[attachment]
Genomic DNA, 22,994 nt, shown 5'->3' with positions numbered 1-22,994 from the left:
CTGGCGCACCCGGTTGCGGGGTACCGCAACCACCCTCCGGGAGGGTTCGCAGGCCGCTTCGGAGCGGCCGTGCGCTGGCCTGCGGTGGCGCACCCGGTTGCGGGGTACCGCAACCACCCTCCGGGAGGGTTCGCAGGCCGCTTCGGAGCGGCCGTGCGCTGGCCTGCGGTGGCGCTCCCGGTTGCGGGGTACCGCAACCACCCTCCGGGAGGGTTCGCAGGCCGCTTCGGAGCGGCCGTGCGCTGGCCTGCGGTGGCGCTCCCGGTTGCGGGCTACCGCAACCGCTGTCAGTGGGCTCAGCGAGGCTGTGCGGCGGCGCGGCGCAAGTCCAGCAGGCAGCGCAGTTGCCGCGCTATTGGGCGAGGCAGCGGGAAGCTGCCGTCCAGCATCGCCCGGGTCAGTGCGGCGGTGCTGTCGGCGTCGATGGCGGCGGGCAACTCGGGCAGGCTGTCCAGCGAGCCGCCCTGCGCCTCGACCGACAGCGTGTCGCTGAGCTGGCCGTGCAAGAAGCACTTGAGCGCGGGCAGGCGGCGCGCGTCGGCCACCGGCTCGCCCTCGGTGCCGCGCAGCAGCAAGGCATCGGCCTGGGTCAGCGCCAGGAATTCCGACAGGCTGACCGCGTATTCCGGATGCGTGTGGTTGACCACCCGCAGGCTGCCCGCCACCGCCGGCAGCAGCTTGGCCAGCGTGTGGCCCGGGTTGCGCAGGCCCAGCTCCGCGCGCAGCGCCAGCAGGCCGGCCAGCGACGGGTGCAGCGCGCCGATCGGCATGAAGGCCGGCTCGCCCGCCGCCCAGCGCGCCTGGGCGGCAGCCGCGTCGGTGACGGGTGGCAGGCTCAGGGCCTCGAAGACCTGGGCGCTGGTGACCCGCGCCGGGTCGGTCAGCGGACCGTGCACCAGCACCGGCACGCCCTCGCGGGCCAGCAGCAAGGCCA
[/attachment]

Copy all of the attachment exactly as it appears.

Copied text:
Genomic DNA, 22,994 nt, shown 5'->3' with positions numbered 1-22,994 from the left:
CTGGCGCACCCGGTTGCGGGGTACCGCAACCACCCTCCGGGAGGGTTCGCAGGCCGCTTCGGAGCGGCCGTGCGCTGGCCTGCGGTGGCGCACCCGGTTGCGGGGTACCGCAACCACCCTCCGGGAGGGTTCGCAGGCCGCTTCGGAGCGGCCGTGCGCTGGCCTGCGGTGGCGCTCCCGGTTGCGGGGTACCGCAACCACCCTCCGGGAGGGTTCGCAGGCCGCTTCGGAGCGGCCGTGCGCTGGCCTGCGGTGGCGCTCCCGGTTGCGGGCTACCGCAACCGCTGTCAGTGGGCTCAGCGAGGCTGTGCGGCGGCGCGGCGCAAGTCCAGCAGGCAGCGCAGTTGCCGCGCTATTGGGCGAGGCAGCGGGAAGCTGCCGTCCAGCATCGCCCGGGTCAGTGCGGCGGTGCTGTCGGCGTCGATGGCGGCGGGCAACTCGGGCAGGCTGTCCAGCGAGCCGCCCTGCGCCTCGACCGACAGCGTGTCGCTGAGCTGGCCGTGCAAGAAGCACTTGAGCGCGGGCAGGCGGCGCGCGTCGGCCACCGGCTCGCCCTCGGTGCCGCGCAGCAGCAAGGCATCGGCCTGGGTCAGCGCCAGGAATTCCGACAGGCTGACCGCGTATTCCGGATGCGTGTGGTTGACCACCCGCAGGCTGCCCGCCACCGCCGGCAGCAGCTTGGCCAGCGTGTGGCCCGGGTTGCGCAGGCCCAGCTCCGCGCGCAGCGCCAGCAGGCCGGCCAGCGACGGGTGCAGCGCGCCGATCGGCATGAAGGCCGGCTCGCCCGCCGCCCAGCGCGCCTGGGCGGCAGCCGCGTCGGTGACGGGTGGCAGGCTCAGGGCCTCGAAGACCTGGGCGCTGGTGACCCGCGCCGGGTCGGTCAGCGGACCGTGCACCAGCACCGGCACGCCCTCGCGGGCCAGCAGCAAGGCCA